Kucharski Dariusz
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48(2012)2 - Papers

Dariusz Kucharski

“Common sense” as an argument for the Berkeleyan immaterialistic thesis

  • language: Polish


Summary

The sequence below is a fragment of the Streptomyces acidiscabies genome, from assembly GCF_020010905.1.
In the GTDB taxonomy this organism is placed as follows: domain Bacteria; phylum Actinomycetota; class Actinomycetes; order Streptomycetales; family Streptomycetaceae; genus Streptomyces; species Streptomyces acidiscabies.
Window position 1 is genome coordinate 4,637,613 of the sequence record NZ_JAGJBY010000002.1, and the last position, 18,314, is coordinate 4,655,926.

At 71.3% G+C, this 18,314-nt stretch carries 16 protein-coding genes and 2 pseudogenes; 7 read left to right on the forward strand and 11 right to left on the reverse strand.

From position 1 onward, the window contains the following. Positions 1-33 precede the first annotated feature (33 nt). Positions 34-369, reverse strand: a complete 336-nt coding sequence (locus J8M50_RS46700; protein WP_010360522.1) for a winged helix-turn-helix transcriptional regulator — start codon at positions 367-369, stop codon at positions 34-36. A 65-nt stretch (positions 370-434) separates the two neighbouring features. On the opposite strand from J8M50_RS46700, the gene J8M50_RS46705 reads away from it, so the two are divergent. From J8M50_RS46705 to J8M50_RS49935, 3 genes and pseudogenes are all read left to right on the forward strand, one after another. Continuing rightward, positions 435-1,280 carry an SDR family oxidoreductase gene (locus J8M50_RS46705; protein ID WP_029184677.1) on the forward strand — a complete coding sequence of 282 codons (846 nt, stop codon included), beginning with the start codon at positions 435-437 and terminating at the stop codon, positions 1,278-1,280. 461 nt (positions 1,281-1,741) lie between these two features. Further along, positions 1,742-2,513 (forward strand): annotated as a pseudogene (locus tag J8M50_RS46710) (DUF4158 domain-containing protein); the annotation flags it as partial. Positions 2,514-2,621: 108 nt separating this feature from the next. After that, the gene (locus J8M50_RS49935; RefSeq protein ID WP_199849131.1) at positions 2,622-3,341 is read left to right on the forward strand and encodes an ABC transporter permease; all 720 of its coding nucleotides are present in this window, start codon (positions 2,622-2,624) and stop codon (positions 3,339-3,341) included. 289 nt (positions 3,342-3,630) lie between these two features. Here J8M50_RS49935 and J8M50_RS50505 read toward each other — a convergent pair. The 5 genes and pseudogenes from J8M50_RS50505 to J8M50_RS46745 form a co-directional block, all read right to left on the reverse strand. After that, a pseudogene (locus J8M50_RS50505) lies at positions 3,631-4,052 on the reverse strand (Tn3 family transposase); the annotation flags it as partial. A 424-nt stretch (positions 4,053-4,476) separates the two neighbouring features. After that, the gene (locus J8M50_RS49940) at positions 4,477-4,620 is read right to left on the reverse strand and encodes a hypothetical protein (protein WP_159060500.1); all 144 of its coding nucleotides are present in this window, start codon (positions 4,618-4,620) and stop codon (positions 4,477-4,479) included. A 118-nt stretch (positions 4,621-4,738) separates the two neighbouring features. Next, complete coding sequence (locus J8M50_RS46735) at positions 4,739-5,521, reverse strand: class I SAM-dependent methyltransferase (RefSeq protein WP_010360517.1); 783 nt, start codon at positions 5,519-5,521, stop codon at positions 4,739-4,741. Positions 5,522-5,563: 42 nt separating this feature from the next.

Writing his Treatise Concerning the Principles of Human Knowledge, George Berkeley was well aware that his thesis about non-existence of material substance would not be welcomed equally by learned and ordinary people. However, he was prepared for the expected discussion and tried to answer some objections in advance. He continued the fight against his opponents in his second work, Three Dialogues between Hylas and Philonous. The controversy embraced many topics and the aim of this paper is to present Berkeley’s attempt at showing his immaterialism as a position being in complete agreement with the world view (and cognition thereof) of so–called plain people. Berkeley considered himself a defender of their common sense, standing in opposition to the views of the learned. Berkeley maintained that the concept of material substance was an abstract idea invented by philosophers to explain the structure of the material world, but in his view the very idea was at the same time simply incomprehensible and redundant. He tried to persuade his readers that a ‘plain man’ neither uses nor needs the abstract idea of substance to understand and know the world he perceives. Berkeley points out some common–sensical beliefs and then puts forward arguments that his immaterialistic thesis is in full agreement with these beliefs. What is more, he argues that the views of his opponents stand in contradiction to these very common–sensical beliefs. To prove this, he identifies some metaphysical consequences of the representationalistic theory of perception. He says that in the world of this theory there exist only some material particles furnished with primary qualities but no objects from our ordinary sensory experience. According to this theory, we cannot trust our senses and that is why we must abandon it and adopt the position of presentationalism and common sense.